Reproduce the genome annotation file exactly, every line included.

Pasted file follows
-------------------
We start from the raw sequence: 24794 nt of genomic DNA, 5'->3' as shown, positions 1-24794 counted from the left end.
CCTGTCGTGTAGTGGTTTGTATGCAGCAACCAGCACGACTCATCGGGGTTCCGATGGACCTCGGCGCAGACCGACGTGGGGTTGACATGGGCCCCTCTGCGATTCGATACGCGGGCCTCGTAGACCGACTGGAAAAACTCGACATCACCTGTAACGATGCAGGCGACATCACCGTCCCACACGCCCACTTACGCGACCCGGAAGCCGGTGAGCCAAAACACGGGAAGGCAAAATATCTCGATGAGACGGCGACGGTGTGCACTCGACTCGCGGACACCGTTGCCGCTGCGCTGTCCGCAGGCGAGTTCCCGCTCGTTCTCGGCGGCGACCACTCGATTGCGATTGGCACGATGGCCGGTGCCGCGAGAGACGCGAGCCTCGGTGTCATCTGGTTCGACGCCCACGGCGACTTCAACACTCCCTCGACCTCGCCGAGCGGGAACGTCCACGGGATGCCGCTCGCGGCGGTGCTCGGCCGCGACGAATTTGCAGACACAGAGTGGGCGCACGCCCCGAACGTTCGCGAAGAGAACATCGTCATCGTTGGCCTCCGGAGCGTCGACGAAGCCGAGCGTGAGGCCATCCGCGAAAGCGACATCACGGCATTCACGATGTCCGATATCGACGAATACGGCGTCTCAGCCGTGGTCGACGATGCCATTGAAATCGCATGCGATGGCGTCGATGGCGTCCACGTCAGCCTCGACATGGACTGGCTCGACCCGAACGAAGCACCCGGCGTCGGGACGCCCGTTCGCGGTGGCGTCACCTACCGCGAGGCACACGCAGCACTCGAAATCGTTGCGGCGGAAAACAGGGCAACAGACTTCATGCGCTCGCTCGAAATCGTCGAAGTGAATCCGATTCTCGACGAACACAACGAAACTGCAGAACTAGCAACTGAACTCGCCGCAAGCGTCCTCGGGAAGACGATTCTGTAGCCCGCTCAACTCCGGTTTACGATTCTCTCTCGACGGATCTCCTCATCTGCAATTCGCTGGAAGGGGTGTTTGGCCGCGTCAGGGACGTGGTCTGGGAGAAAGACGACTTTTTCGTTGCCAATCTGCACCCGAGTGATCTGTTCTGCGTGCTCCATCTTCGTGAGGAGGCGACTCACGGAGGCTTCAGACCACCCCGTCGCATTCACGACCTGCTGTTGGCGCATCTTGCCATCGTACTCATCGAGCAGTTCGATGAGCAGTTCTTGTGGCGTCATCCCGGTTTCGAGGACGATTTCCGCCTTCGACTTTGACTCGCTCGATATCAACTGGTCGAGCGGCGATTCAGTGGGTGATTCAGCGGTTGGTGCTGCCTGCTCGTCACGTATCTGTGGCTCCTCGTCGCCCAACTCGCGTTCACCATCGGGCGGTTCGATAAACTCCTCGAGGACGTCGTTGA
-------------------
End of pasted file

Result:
We start from the raw sequence: 24794 nt of genomic DNA, 5'->3' as shown, positions 1-24794 counted from the left end.
CCTGTCGTGTAGTGGTTTGTATGCAGCAACCAGCACGACTCATCGGGGTTCCGATGGACCTCGGCGCAGACCGACGTGGGGTTGACATGGGCCCCTCTGCGATTCGATACGCGGGCCTCGTAGACCGACTGGAAAAACTCGACATCACCTGTAACGATGCAGGCGACATCACCGTCCCACACGCCCACTTACGCGACCCGGAAGCCGGTGAGCCAAAACACGGGAAGGCAAAATATCTCGATGAGACGGCGACGGTGTGCACTCGACTCGCGGACACCGTTGCCGCTGCGCTGTCCGCAGGCGAGTTCCCGCTCGTTCTCGGCGGCGACCACTCGATTGCGATTGGCACGATGGCCGGTGCCGCGAGAGACGCGAGCCTCGGTGTCATCTGGTTCGACGCCCACGGCGACTTCAACACTCCCTCGACCTCGCCGAGCGGGAACGTCCACGGGATGCCGCTCGCGGCGGTGCTCGGCCGCGACGAATTTGCAGACACAGAGTGGGCGCACGCCCCGAACGTTCGCGAAGAGAACATCGTCATCGTTGGCCTCCGGAGCGTCGACGAAGCCGAGCGTGAGGCCATCCGCGAAAGCGACATCACGGCATTCACGATGTCCGATATCGACGAATACGGCGTCTCAGCCGTGGTCGACGATGCCATTGAAATCGCATGCGATGGCGTCGATGGCGTCCACGTCAGCCTCGACATGGACTGGCTCGACCCGAACGAAGCACCCGGCGTCGGGACGCCCGTTCGCGGTGGCGTCACCTACCGCGAGGCACACGCAGCACTCGAAATCGTTGCGGCGGAAAACAGGGCAACAGACTTCATGCGCTCGCTCGAAATCGTCGAAGTGAATCCGATTCTCGACGAACACAACGAAACTGCAGAACTAGCAACTGAACTCGCCGCAAGCGTCCTCGGGAAGACGATTCTGTAGCCCGCTCAACTCCGGTTTACGATTCTCTCTCGACGGATCTCCTCATCTGCAATTCGCTGGAAGGGGTGTTTGGCCGCGTCAGGGACGTGGTCTGGGAGAAAGACGACTTTTTCGTTGCCAATCTGCACCCGAGTGATCTGTTCTGCGTGCTCCATCTTCGTGAGGAGGCGACTCACGGAGGCTTCAGACCACCCCGTCGCATTCACGACCTGCTGTTGGCGCATCTTGCCATCGTACTCATCGAGCAGTTCGATGAGCAGTTCTTGTGGCGTCATCCCGGTTTCGAGGACGATTTCCGCCTTCGACTTTGACTCGCTCGATATCAACTGGTCGAGCGGCGATTCAGTGGGTGATTCAGCGGTTGGTGCTGCCTGCTCGTCACGTATCTGTGGCTCCTCGTCGCCCAACTCGCGTTCACCATCGGGCGGTTCGATAAACTCCTCGAGGACGTCGTTGA